Separation Anxiety

I’m watching Bogie scatter about showing signs of absolute diress. He wanders in and out of my mom’s garden, becoming almost invisible behind giant aloe plants. Wimpering, moaning, looking for his friend. The whimpers turn into howls, deep and low. Phil has taken Hunter with him to the nursery. He hates taking Bogie because he sheds, leaving tufts of white Labrador fur stuck on all bits of his truck. Phil used to be quite meticulous about his Ford F150, cleaning the interior with Q-Tips and Armor All. Then some chick threw up in the backseat and it was never really the same.
Bogie doesn’t know where they’ve taken Hunter. So he sits next to the sliding glass door, his haunches laying sideways because he’s so fat, and stares into the house waiting for some sign of his friend. “I hope they die together,” I say to Tyler. Because I cannot imagine the gut wrenching dog agony either one would go through if left alone on a more permanent basis. Those little fuckers love each other more than they love us. And rightly so. We abandon them for long stretches of time, leaving some classic rock station blaring at what is probably an obnoxious level for their kanine hearing. They’re supposedly brothers but looking nothing alike. Hunter doesn’t even look like a purebred – he’s the one my mom got at a discounted price because the breeder supposedly misplaced his official papers.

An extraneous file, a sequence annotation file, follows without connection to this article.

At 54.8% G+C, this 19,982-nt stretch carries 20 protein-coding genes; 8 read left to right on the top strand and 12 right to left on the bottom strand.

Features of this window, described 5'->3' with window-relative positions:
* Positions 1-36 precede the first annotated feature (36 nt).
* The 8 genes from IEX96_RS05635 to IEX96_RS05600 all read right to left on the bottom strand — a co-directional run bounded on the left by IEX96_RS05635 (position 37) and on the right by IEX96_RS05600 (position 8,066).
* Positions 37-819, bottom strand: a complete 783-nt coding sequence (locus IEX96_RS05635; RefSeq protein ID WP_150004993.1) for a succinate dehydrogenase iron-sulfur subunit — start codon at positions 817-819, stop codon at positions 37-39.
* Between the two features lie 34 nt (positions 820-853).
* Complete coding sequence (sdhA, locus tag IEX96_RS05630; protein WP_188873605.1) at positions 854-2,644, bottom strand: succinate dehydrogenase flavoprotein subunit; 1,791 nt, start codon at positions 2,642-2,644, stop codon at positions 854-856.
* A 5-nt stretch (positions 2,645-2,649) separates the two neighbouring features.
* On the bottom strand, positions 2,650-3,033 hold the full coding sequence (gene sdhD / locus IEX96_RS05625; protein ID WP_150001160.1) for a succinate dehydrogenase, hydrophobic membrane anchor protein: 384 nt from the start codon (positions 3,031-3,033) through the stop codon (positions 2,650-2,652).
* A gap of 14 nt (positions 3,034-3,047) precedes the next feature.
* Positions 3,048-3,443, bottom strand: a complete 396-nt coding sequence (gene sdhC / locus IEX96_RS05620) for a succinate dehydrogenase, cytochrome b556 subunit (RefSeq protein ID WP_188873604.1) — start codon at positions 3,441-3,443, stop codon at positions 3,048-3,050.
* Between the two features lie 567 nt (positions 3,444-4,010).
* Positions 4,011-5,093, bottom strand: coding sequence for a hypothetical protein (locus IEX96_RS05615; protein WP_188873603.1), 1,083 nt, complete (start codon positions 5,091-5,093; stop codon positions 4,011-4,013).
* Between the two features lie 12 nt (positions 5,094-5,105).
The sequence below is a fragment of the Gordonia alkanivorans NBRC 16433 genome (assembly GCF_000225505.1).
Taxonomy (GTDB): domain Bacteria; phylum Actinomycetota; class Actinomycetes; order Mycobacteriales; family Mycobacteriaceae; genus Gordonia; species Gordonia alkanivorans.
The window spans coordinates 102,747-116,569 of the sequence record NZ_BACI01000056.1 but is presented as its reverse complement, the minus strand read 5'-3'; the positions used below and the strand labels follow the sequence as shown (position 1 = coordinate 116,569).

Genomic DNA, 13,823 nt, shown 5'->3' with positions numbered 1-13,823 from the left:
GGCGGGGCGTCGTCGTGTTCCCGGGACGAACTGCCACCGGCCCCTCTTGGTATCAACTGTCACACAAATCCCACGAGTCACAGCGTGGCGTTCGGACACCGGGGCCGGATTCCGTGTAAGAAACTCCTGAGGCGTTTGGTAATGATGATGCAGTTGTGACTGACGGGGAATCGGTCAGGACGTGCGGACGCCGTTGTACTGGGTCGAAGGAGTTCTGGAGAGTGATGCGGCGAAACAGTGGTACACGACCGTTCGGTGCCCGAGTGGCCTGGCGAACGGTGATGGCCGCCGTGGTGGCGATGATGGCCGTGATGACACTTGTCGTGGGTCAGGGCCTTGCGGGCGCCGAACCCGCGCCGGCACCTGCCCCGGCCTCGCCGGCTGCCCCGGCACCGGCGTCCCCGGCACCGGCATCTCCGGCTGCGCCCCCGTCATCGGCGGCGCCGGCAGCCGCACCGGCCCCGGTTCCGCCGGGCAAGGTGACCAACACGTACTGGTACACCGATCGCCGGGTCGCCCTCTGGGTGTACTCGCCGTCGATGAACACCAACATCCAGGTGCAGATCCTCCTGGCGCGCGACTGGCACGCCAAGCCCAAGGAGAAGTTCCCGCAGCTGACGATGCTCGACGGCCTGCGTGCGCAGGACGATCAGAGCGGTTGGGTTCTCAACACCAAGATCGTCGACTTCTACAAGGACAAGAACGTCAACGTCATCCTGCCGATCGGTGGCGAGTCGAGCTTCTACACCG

I let Bogie cry away because in a strange way I am fascinated by whatever form of emotion he is experiencing; that this compost eating, banana thief is capable of missing something so much.
My eighty year old landlady lost her husband last year. Remnants of whatever illness he ended with sit in the garage alongside wrenches and a rusty bicycle. She sees her kids often, volunteers at Cedars Sinai, and is arguably more active than myself. But somedays I catch her looking out of her screen door adjacent to our screen door and she looks terribly sad. I wonder if she wishes for death and I wonder if her days feel long.


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